The Open UniversitySkip to content
 

The timescales of andesite generation at Mount Ruapehu, New Zealand

Hughes, Robert David (1999). The timescales of andesite generation at Mount Ruapehu, New Zealand. PhD thesis The Open University.

Full text available as:
[img]
Preview
PDF (Version of Record) - Requires a PDF viewer such as GSview, Xpdf or Adobe Acrobat Reader
Download (15Mb)
Google Scholar: Look up in Google Scholar

Abstract

Intermediate composition arc volcanoes present some of the most serious natural hazards because of their tendency towards violent, explosive eruptions. Very little is known about the long term processes which produce such magmas and the timescales over which they operate. U-series systematics have considerable potential for helping to understand these timescales, although very few studies to date have examined individual volcanoes in detail. A detailed series of 230Th-238U and 226Ra-230Th analyses are presented in conjunction with major and trace elements and Sr, Nd and Pb isotopes for lavas sampled from coherent stratigraphic sequences on Mount Ruapehu. This andesitic volcano lies at the southern end of the Taupo Volcanic Zone (TVZ) in the centre of North Island, New Zealand. Volcanic activity at Ruapehu is related to the subduction of the Pacifc Plate beneath the Indian Plate along the Hikurangi Trough. Major element trends are dominated by shallow level crystallisation and assimilation processes. Modelling of crystallisation trends suggests that the magmas were hydrous and may have elevated fO2. Trace element patterns show high LILE/HFSE ratios characteristic of arc lavas. AFC models of isotope data suggest that 50% crystallisation and 10-15% assimilation can explain the observed trends. The assimilant is likely to have been dominated by partial melts of local Torlesse basement. Major element extrapolations suggest that the mantle wedge beneath the TVZ was relatively fertile. Modelling of the trace element budgets in relatively primitive lavas suggests that a three component model is required for magma generation. Partial melts of sediments were added to the mantle wedge at a relatively shallow level, and the modified mantle was then fluxed by fluids derived from subducted oceanic crust at greater depth. 10-90% of many LILE and other elements are derived from fluids and sediments rather than the wedge. U-Th analyses show 1-14% U excess and (230Th/232Th) ratios in the range 0.75-0.85. Data for the coherent stratigraphic sequences fall on linear trends on an equiline diagram. Crystallisation and alteration are ruled out as causes of the observed U/Th variation and although the lavas have been affected by assimilation, links between U/Th and indices of assimilation are difficult to demonstrate. Crustal melts with similar U/Th ratios to the parental basalts and relatively low U and Th abundances are the most likely candidate for the assimilant. It is argued that the U-Th systematics reflect addition of hydrous fluids to the mantle wedge. Whole rock pseudo-isochron ages are derived for the different stratigraphic sequences, and compared with data on eruption ages to estimate combined transit and residence times (CTRTs). Rocks from older sequences dated at -80 ka and -130 ka have very short CïRTs << 40 ka, whereas younger sequences have longer CTRTs on the order of 40-80 ka. It is inferred that the magmas of the younger sequences spent a longer period of time ponded at the base of the crust and underwent limited chemical modification. A detailed model of the behaviour of U-Th-Ra systematics during crustal magmatic processes is also presented. This allows crystallisation, assimilation and replenishment processes to be combined with a time factor to predict magma evolution curves. Whilst detailed systematic studies of individual volcanic centres are required to test the model, the lack of age constraints and complex sub-volcanic history of Ruapehu magmas do not permit the detailed application of this model here.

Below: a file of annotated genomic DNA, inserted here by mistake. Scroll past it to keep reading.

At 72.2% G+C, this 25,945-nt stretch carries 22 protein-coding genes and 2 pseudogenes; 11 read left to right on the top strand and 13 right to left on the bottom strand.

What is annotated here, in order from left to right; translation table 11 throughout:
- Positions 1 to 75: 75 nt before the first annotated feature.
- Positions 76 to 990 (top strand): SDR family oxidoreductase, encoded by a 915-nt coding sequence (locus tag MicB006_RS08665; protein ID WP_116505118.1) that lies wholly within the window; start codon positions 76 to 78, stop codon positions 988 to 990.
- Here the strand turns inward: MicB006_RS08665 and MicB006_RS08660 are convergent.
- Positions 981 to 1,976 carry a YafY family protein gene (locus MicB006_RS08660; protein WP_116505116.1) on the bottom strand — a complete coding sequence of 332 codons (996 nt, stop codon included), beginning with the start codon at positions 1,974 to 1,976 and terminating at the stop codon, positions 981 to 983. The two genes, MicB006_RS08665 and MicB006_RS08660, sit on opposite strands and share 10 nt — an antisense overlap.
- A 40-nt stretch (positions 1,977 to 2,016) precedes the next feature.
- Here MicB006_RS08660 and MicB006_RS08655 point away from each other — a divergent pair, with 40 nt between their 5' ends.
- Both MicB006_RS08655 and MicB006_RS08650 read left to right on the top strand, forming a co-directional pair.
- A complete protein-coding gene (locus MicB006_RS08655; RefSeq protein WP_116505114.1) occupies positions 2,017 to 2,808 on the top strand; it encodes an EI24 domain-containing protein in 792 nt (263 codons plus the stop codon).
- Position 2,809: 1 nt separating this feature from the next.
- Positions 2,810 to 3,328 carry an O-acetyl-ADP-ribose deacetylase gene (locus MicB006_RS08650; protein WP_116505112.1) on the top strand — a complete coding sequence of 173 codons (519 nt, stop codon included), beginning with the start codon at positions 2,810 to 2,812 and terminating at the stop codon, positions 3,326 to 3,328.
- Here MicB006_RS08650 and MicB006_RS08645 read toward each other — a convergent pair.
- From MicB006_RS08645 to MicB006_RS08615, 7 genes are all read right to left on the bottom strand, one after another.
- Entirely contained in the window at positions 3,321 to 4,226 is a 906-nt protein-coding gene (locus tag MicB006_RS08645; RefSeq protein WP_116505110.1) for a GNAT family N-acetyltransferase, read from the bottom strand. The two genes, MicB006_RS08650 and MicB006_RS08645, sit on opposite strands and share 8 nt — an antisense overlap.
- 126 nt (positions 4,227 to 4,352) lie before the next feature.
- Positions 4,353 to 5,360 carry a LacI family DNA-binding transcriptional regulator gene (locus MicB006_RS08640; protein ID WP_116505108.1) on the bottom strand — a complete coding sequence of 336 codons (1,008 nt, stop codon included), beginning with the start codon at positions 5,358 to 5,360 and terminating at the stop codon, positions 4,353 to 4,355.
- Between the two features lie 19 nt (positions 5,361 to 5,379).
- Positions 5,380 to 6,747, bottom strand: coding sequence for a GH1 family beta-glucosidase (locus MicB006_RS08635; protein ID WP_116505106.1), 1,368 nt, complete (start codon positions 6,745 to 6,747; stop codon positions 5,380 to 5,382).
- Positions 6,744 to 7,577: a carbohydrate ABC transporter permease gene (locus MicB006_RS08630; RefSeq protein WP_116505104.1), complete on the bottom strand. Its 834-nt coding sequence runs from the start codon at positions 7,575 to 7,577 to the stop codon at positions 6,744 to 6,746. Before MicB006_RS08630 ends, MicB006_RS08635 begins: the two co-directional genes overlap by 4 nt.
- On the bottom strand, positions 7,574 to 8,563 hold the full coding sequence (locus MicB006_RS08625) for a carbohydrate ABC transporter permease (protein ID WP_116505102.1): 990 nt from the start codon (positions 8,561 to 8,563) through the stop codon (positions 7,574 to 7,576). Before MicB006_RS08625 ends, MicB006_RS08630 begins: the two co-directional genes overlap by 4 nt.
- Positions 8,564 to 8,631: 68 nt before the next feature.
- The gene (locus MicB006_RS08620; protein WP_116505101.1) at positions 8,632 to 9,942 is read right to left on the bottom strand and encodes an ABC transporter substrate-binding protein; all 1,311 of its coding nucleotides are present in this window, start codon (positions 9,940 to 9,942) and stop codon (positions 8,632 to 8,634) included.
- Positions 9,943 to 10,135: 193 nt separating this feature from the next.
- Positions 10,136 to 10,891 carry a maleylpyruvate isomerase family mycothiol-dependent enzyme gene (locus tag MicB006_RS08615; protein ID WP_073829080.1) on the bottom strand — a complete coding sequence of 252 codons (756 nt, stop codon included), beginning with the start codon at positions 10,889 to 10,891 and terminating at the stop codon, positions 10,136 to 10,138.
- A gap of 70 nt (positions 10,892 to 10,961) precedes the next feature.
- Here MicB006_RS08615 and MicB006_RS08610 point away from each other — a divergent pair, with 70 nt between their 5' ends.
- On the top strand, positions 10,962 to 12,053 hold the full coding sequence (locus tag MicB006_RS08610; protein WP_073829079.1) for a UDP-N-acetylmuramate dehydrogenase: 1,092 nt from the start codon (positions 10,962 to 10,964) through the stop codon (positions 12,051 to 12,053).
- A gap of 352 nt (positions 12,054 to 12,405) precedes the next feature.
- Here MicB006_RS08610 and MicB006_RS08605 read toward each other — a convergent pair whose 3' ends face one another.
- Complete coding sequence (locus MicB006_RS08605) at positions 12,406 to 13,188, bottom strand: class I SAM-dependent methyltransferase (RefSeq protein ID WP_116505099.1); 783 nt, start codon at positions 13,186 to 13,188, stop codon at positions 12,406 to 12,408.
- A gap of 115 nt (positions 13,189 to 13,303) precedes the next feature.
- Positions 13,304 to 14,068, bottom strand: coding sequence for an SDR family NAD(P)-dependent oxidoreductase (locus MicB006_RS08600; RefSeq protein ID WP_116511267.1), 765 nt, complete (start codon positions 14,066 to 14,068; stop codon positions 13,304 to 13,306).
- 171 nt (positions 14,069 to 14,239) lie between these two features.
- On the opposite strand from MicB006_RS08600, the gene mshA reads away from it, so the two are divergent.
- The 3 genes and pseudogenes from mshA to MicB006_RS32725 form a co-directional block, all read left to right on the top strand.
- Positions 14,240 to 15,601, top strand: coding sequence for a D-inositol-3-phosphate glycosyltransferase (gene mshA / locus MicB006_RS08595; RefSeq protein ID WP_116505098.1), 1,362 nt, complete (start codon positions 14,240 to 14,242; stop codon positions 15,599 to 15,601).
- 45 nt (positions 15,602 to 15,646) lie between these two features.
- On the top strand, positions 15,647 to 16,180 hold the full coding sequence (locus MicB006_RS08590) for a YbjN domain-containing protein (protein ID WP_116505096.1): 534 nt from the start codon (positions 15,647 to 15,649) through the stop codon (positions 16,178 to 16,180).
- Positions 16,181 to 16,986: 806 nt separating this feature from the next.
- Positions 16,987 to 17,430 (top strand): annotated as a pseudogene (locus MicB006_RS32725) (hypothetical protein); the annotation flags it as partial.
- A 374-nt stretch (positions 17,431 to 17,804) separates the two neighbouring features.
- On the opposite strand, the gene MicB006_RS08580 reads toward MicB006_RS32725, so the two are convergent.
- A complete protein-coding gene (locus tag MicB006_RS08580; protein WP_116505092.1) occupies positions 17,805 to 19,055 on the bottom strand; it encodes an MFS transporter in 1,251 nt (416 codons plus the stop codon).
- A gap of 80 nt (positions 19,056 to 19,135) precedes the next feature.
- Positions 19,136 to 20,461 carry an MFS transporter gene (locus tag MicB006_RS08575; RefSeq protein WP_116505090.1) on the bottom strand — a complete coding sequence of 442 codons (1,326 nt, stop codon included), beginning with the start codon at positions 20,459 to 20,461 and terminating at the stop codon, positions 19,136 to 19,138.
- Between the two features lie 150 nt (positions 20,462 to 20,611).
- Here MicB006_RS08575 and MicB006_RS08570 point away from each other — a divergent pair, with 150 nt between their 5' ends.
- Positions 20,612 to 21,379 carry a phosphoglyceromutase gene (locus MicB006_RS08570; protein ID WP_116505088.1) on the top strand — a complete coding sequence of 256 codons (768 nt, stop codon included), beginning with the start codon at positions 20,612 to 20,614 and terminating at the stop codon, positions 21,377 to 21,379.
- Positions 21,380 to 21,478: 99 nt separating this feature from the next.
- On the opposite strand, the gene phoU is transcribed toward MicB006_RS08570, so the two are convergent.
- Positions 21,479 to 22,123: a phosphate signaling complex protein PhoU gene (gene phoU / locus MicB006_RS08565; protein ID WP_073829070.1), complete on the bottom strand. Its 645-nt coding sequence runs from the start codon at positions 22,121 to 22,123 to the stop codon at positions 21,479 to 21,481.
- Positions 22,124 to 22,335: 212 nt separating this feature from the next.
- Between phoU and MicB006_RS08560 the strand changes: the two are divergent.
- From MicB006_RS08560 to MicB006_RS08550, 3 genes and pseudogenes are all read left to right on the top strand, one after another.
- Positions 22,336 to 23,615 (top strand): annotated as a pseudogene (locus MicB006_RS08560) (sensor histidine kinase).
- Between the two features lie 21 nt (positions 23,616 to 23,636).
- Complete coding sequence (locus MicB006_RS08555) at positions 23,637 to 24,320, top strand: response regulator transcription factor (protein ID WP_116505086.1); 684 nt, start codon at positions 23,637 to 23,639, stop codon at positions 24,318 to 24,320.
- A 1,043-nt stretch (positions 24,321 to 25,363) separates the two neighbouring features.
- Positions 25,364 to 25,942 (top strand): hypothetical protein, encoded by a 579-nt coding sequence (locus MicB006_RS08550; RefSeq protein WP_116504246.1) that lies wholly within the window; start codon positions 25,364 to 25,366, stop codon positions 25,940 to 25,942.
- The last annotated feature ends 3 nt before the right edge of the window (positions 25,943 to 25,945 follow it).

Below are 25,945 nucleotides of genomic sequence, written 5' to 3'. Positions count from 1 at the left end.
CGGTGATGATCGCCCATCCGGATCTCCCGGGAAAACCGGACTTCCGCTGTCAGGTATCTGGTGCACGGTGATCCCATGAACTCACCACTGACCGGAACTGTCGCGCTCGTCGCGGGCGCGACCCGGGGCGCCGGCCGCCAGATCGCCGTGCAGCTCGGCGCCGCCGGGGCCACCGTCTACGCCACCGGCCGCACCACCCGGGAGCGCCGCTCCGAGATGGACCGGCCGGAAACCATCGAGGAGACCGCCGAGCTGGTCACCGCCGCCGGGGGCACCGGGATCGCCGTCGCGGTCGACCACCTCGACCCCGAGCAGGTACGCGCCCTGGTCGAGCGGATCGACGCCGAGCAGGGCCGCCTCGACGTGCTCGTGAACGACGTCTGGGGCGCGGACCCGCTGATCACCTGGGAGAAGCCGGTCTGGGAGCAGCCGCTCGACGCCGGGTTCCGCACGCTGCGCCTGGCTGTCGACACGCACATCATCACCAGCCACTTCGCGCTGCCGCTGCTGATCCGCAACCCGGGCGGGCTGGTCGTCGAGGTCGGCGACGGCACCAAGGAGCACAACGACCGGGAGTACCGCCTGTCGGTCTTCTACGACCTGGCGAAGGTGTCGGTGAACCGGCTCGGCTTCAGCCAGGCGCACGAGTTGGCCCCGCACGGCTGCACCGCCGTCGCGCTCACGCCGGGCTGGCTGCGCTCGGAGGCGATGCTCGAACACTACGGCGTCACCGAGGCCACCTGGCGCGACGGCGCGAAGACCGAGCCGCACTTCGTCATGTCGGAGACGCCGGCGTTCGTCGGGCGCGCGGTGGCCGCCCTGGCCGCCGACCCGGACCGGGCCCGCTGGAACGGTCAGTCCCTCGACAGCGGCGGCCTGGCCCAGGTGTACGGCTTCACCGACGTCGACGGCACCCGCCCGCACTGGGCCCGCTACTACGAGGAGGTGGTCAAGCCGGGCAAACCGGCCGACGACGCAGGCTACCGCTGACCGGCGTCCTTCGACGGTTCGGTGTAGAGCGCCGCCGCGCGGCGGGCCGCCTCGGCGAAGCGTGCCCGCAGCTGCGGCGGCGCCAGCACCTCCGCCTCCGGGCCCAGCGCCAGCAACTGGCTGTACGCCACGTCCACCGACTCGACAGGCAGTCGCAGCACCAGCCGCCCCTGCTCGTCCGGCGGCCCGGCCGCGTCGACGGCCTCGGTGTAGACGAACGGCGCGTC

Item Type: Thesis (PhD)
Copyright Holders: 1999 The Author
Keywords: Andesite; volcanoes; New Zealand volcanoes; magmas; Mount Ruapehu (New Zealand)
Academic Unit/Department: Institute of Educational Technology
Item ID: 19434
Depositing User: Ann McAloon
Date Deposited: 27 Jan 2010 10:53
Last Modified: 09 Mar 2014 16:50
URI: http://oro.open.ac.uk/id/eprint/19434
Share this page:

Actions (login may be required)

View Item
Report issue / request change

Policies | Disclaimer

© The Open University   + 44 (0)870 333 4340   general-enquiries@open.ac.uk